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Sick of wet feet on your winter run? These shoes promise salvation Add to ...

Nothing sinks a winter run faster than striking down on an ice-cold puddle of slush. Short of heading to the treadmill, however, the occasional soaker is hard to avoid. Enter the Nike Lunarglide+ 3 Shield ($149.95), billed as the brand’s best shoe for winter running. Its main selling points: reflective panels for better visibility during dark runs and a water-resistant mesh upper. (In terms of aesthetics, the Lunarglide – available in various silver-neon colour schemes – looks pretty spiffy, too.)

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Does it deliver? Let’s just say I wouldn’t bet my life on this shoe in terms of improving nighttime visibility. After several evening outings, during which I became increasingly obsessed with my feet, I can say that the Lunarglide does not make me any more conspicuous to oncoming traffic than a regular running shoe.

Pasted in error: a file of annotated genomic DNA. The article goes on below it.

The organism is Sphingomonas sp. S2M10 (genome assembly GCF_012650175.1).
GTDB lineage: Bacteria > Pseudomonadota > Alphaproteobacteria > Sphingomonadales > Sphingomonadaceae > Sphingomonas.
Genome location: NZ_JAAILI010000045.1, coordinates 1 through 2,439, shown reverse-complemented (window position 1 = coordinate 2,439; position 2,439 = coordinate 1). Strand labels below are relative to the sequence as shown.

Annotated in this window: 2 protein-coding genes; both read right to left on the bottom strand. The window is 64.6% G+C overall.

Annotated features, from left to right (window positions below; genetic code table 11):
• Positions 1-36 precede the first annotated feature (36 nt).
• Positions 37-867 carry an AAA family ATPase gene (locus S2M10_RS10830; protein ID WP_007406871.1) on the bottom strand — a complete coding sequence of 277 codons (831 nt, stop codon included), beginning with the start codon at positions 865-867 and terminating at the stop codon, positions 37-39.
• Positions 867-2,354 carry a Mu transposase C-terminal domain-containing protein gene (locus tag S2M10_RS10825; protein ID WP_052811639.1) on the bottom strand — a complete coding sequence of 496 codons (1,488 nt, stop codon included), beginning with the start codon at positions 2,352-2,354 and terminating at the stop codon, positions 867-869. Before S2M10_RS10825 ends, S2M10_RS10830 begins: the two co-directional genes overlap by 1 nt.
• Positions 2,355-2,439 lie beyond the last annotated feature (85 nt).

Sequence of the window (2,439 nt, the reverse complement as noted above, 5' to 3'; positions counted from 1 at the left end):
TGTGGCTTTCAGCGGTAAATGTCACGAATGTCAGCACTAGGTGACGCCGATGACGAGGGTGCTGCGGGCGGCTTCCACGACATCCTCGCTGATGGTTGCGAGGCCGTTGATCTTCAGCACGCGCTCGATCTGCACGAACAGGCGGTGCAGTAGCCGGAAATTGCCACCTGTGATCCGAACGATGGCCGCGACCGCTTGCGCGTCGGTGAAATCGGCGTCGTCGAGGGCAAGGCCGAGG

The real measure of its worth, however, lies in its water resistance. While Toronto has experienced a relatively dry winter, a recent snowfall and subsequent meltdown provided the perfect testing ground. I decided to run two identical, puddle-strewn loops: the first in the Lunarglide, the second in a pair of Asics GT 2160s, a model I’ve been faithful to for years.

I set off, seeking out every body of water in my path. Four kilometres and approximately 15 puddles later, the shoes (and thus my feet) remained completely dry.

Next up, my Asics. I immediately noticed a difference in cushioning. The Lunarglide provides lightweight support for mild to moderate overpronators, while the GT 2160 offers a slightly more structured, cushier, and – in my opinion – preferable ride. But as soon as I hit the first puddle, I began to reconsider our long-standing relationship. My shoes and socks were soaked, a situation that only proceeded to get worse. Back at home after this incredibly soggy excursion, I found myself, well, over the moon about the Lunarglide’s H20-repelling properties.

While waterproofing can wear down over time, Nike maintains the shoe will remain resistant for its lifespan (600 to 800 kilometres). I’ve started using the Lunarglide exclusively, though I plan on going back to my Asics come summer. Hopefully they’ll have dried out by then.



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